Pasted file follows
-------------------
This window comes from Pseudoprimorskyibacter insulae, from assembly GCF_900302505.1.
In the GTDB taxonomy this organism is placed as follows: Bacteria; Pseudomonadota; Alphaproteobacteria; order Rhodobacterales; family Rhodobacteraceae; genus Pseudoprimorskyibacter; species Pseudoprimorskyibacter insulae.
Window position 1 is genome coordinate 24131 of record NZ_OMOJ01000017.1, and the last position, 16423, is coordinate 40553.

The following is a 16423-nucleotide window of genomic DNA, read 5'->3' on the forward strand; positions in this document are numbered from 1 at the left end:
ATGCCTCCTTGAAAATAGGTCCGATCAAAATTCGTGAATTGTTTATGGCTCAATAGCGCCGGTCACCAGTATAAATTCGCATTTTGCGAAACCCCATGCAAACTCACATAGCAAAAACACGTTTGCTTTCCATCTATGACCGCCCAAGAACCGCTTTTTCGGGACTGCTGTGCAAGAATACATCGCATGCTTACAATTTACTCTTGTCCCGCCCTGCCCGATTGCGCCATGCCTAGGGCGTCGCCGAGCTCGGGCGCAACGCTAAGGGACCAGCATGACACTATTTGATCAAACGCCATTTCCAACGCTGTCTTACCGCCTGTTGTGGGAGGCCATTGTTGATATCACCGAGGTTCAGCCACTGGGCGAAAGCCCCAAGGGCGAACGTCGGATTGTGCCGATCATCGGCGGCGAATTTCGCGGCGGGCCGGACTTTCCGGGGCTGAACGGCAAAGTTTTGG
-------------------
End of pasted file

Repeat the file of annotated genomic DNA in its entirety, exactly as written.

This window comes from Pseudoprimorskyibacter insulae, from assembly GCF_900302505.1.
In the GTDB taxonomy this organism is placed as follows: Bacteria; Pseudomonadota; Alphaproteobacteria; order Rhodobacterales; family Rhodobacteraceae; genus Pseudoprimorskyibacter; species Pseudoprimorskyibacter insulae.
Window position 1 is genome coordinate 24131 of record NZ_OMOJ01000017.1, and the last position, 16423, is coordinate 40553.

The following is a 16423-nucleotide window of genomic DNA, read 5'->3' on the forward strand; positions in this document are numbered from 1 at the left end:
ATGCCTCCTTGAAAATAGGTCCGATCAAAATTCGTGAATTGTTTATGGCTCAATAGCGCCGGTCACCAGTATAAATTCGCATTTTGCGAAACCCCATGCAAACTCACATAGCAAAAACACGTTTGCTTTCCATCTATGACCGCCCAAGAACCGCTTTTTCGGGACTGCTGTGCAAGAATACATCGCATGCTTACAATTTACTCTTGTCCCGCCCTGCCCGATTGCGCCATGCCTAGGGCGTCGCCGAGCTCGGGCGCAACGCTAAGGGACCAGCATGACACTATTTGATCAAACGCCATTTCCAACGCTGTCTTACCGCCTGTTGTGGGAGGCCATTGTTGATATCACCGAGGTTCAGCCACTGGGCGAAAGCCCCAAGGGCGAACGTCGGATTGTGCCGATCATCGGCGGCGAATTTCGCGGCGGGCCGGACTTTCCGGGGCTGAACGGCAAAGTTTTGG